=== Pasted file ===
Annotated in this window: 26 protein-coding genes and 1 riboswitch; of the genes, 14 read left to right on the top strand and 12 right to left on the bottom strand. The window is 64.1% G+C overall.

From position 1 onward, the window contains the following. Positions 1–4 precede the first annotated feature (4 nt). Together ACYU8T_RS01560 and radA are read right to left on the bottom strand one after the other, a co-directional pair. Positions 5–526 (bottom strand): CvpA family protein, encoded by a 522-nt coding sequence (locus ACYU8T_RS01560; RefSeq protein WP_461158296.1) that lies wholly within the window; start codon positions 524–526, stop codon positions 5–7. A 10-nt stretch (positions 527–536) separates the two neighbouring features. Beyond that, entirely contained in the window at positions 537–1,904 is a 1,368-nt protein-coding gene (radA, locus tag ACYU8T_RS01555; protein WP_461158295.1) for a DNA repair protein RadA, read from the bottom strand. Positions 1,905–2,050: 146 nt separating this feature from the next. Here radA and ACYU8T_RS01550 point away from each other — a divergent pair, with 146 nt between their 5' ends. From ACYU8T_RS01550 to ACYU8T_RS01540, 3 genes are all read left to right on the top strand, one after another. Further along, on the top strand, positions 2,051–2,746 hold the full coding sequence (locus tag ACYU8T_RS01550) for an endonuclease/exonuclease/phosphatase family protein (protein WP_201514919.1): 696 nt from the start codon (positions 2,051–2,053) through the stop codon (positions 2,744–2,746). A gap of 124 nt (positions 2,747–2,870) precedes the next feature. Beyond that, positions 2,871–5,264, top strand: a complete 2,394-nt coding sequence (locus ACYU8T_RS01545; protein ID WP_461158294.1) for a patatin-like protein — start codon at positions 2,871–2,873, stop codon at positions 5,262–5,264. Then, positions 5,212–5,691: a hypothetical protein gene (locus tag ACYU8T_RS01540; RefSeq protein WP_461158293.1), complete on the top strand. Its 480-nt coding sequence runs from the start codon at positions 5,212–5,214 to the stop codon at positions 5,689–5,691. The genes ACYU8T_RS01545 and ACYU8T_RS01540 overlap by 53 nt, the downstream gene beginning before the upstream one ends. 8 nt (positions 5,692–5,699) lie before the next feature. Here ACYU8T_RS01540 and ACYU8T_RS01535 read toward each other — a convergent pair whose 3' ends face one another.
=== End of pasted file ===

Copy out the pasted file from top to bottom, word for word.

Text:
Annotated in this window: 26 protein-coding genes and 1 riboswitch; of the genes, 14 read left to right on the top strand and 12 right to left on the bottom strand. The window is 64.1% G+C overall.

From position 1 onward, the window contains the following. Positions 1–4 precede the first annotated feature (4 nt). Together ACYU8T_RS01560 and radA are read right to left on the bottom strand one after the other, a co-directional pair. Positions 5–526 (bottom strand): CvpA family protein, encoded by a 522-nt coding sequence (locus ACYU8T_RS01560; RefSeq protein WP_461158296.1) that lies wholly within the window; start codon positions 524–526, stop codon positions 5–7. A 10-nt stretch (positions 527–536) separates the two neighbouring features. Beyond that, entirely contained in the window at positions 537–1,904 is a 1,368-nt protein-coding gene (radA, locus tag ACYU8T_RS01555; protein WP_461158295.1) for a DNA repair protein RadA, read from the bottom strand. Positions 1,905–2,050: 146 nt separating this feature from the next. Here radA and ACYU8T_RS01550 point away from each other — a divergent pair, with 146 nt between their 5' ends. From ACYU8T_RS01550 to ACYU8T_RS01540, 3 genes are all read left to right on the top strand, one after another. Further along, on the top strand, positions 2,051–2,746 hold the full coding sequence (locus tag ACYU8T_RS01550) for an endonuclease/exonuclease/phosphatase family protein (protein WP_201514919.1): 696 nt from the start codon (positions 2,051–2,053) through the stop codon (positions 2,744–2,746). A gap of 124 nt (positions 2,747–2,870) precedes the next feature. Beyond that, positions 2,871–5,264, top strand: a complete 2,394-nt coding sequence (locus ACYU8T_RS01545; protein ID WP_461158294.1) for a patatin-like protein — start codon at positions 2,871–2,873, stop codon at positions 5,262–5,264. Then, positions 5,212–5,691: a hypothetical protein gene (locus tag ACYU8T_RS01540; RefSeq protein WP_461158293.1), complete on the top strand. Its 480-nt coding sequence runs from the start codon at positions 5,212–5,214 to the stop codon at positions 5,689–5,691. The genes ACYU8T_RS01545 and ACYU8T_RS01540 overlap by 53 nt, the downstream gene beginning before the upstream one ends. 8 nt (positions 5,692–5,699) lie before the next feature. Here ACYU8T_RS01540 and ACYU8T_RS01535 read toward each other — a convergent pair whose 3' ends face one another.